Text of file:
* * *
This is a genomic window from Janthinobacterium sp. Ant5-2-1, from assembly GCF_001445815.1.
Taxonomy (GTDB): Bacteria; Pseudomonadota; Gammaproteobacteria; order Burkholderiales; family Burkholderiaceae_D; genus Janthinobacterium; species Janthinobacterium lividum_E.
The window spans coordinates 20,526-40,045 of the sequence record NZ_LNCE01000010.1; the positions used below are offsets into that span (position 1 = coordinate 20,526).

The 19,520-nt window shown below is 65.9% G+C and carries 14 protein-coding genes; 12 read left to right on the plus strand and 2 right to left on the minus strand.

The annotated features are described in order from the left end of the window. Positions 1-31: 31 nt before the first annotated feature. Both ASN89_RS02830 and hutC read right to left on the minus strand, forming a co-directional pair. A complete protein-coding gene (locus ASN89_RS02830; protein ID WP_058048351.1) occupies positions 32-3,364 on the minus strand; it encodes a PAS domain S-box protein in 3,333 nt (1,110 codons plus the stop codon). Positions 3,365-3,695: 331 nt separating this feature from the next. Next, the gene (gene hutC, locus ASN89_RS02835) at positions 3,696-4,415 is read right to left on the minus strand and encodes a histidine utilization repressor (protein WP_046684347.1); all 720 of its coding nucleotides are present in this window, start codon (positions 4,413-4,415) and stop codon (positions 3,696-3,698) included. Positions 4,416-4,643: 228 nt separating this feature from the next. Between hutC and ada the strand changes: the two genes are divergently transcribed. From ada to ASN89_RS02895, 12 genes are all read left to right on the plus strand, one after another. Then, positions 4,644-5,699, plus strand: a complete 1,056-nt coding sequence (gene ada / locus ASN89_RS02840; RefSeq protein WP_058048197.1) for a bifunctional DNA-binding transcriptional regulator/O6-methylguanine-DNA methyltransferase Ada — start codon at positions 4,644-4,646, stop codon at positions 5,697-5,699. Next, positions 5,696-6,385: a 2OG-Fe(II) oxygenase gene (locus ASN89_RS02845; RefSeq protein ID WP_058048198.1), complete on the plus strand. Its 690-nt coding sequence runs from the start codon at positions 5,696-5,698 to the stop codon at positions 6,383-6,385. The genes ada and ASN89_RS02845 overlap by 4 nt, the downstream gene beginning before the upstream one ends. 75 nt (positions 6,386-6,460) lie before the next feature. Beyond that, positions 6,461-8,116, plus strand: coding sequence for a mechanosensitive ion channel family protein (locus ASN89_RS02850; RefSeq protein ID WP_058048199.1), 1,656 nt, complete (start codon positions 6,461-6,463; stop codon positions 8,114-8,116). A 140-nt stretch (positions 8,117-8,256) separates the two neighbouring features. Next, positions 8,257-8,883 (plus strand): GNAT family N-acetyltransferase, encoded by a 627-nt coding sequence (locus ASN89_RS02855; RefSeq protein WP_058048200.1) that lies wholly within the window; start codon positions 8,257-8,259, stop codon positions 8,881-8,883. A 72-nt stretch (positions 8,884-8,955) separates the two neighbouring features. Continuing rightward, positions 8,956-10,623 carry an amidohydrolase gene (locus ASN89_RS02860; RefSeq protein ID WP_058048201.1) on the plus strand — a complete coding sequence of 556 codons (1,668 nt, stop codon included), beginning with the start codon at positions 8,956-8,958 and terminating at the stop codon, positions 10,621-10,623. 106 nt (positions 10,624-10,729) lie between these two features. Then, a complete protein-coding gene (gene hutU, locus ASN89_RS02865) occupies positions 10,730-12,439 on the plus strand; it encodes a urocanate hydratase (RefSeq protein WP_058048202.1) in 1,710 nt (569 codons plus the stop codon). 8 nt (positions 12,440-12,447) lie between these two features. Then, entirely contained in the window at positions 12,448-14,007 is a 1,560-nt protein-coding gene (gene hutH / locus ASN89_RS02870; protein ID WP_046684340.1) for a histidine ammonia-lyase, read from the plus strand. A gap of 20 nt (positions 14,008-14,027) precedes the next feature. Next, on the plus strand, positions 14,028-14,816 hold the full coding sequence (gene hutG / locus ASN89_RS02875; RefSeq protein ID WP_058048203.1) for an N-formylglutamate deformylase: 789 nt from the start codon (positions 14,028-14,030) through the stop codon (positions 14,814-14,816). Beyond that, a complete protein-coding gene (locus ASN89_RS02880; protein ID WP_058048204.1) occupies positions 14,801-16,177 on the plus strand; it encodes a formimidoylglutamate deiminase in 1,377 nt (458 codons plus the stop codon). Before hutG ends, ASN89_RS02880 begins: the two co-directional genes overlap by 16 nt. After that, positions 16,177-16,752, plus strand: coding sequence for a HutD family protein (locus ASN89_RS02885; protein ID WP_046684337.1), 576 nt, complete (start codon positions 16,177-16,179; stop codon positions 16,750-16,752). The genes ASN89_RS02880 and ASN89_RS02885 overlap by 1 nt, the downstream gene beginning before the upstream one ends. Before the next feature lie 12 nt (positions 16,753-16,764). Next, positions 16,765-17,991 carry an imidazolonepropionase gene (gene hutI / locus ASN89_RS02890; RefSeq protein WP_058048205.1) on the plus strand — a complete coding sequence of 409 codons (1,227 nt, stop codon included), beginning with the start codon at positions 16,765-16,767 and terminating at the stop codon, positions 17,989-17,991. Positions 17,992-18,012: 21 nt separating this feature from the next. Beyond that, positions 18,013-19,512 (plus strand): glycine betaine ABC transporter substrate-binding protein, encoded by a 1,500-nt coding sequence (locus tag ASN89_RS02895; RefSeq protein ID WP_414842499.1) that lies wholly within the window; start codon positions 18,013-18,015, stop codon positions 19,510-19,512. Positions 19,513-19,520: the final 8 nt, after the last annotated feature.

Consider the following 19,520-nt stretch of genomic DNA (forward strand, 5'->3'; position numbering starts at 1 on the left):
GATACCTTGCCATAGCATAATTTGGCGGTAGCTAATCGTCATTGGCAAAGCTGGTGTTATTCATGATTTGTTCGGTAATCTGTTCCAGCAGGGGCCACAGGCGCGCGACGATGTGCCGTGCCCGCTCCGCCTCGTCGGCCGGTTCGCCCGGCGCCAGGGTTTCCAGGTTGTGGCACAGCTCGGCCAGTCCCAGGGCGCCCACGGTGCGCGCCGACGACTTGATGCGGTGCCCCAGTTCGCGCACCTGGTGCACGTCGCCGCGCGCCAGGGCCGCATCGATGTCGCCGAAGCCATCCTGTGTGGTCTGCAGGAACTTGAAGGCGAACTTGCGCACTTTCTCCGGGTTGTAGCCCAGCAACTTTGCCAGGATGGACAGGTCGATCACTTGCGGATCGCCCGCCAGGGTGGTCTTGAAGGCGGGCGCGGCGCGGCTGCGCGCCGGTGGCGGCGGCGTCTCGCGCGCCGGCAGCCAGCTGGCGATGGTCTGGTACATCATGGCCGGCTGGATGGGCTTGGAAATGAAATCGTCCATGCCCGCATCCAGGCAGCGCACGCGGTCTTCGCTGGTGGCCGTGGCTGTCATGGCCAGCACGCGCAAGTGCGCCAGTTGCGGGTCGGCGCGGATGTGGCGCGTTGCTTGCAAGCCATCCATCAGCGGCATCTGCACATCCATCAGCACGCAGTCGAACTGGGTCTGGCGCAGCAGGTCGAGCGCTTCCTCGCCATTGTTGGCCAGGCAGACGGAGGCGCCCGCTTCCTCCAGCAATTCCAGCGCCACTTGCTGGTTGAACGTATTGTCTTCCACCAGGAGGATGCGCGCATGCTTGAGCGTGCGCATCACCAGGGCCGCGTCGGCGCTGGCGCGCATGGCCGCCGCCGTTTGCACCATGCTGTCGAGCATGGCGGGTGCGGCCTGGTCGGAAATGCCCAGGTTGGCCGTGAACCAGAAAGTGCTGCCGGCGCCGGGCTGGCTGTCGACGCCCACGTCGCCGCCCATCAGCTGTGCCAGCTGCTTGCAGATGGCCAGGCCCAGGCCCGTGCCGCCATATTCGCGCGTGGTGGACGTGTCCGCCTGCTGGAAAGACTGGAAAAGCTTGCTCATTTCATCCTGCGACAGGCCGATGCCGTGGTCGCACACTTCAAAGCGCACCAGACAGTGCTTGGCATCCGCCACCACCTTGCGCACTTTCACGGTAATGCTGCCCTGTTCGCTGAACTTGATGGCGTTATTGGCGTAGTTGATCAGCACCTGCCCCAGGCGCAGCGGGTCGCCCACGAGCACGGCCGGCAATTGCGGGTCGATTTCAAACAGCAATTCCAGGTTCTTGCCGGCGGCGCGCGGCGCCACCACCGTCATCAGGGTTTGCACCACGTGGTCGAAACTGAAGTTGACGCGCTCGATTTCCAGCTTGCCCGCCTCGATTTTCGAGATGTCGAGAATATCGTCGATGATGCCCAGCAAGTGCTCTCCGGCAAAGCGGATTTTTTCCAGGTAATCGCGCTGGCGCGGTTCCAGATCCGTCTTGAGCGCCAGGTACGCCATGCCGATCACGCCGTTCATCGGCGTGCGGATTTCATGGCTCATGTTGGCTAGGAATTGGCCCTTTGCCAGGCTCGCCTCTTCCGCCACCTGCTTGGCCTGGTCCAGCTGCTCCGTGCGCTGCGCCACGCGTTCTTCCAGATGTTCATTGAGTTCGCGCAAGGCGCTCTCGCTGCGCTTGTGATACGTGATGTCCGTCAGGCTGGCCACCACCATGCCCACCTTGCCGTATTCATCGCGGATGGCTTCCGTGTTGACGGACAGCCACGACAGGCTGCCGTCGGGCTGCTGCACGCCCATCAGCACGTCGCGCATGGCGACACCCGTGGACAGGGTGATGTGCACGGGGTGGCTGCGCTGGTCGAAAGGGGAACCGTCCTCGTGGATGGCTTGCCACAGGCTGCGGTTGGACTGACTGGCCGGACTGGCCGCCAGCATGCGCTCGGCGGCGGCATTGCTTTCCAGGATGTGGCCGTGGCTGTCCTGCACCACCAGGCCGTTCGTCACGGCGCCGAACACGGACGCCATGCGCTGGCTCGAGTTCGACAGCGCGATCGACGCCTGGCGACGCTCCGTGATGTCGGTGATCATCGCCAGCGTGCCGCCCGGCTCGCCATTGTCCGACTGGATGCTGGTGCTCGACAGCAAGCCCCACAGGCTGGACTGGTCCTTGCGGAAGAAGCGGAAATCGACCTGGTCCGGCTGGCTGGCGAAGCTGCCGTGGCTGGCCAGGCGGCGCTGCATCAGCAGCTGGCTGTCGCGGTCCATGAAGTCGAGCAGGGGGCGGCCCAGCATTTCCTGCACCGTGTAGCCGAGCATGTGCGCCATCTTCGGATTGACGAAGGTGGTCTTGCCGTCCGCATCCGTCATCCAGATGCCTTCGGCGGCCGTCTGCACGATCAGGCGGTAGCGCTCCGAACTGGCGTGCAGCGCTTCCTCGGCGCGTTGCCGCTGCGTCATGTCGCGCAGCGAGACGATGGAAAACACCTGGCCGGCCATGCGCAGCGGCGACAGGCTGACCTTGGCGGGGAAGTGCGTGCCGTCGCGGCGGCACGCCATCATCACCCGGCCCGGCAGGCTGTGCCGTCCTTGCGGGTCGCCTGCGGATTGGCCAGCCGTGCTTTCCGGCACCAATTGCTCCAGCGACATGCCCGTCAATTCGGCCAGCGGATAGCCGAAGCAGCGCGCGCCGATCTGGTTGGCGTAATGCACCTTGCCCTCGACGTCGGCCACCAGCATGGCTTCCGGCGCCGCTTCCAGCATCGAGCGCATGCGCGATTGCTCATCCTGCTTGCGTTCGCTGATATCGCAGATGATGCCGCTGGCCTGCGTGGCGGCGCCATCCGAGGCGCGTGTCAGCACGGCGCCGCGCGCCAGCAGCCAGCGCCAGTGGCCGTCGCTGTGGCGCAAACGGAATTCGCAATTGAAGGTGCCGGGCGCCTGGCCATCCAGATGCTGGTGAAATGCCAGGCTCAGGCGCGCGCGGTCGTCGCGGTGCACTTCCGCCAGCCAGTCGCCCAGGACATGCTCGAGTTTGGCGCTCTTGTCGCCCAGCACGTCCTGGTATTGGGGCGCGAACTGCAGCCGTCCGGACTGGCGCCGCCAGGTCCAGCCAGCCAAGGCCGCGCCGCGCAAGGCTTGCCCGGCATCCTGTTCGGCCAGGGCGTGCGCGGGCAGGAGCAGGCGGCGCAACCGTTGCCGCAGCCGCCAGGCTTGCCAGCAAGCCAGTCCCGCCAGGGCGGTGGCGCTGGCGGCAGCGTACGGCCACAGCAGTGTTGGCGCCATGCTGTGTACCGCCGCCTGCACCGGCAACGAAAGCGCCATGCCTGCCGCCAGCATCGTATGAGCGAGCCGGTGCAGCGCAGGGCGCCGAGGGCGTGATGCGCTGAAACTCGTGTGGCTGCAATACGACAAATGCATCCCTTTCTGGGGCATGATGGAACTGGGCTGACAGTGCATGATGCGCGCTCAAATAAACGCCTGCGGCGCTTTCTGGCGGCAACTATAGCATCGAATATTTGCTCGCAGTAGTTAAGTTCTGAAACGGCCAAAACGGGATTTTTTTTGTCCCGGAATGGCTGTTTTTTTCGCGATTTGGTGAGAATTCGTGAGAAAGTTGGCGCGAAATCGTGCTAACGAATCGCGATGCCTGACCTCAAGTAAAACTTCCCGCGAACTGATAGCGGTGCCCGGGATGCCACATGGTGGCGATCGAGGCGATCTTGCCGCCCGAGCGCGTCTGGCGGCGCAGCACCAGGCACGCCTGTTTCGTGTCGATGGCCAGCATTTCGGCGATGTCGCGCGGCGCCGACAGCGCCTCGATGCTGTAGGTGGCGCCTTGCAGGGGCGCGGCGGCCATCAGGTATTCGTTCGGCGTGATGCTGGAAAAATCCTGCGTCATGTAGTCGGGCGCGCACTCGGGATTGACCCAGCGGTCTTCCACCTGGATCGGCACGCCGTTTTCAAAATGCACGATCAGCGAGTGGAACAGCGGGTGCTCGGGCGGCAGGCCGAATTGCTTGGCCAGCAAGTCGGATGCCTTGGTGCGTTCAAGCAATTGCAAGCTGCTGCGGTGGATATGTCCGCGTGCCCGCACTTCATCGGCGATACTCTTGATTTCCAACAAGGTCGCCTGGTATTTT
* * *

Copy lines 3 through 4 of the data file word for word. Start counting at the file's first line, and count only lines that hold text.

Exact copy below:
The window spans coordinates 20,526-40,045 of the sequence record NZ_LNCE01000010.1; the positions used below are offsets into that span (position 1 = coordinate 20,526).

The 19,520-nt window shown below is 65.9% G+C and carries 14 protein-coding genes; 12 read left to right on the plus strand and 2 right to left on the minus strand.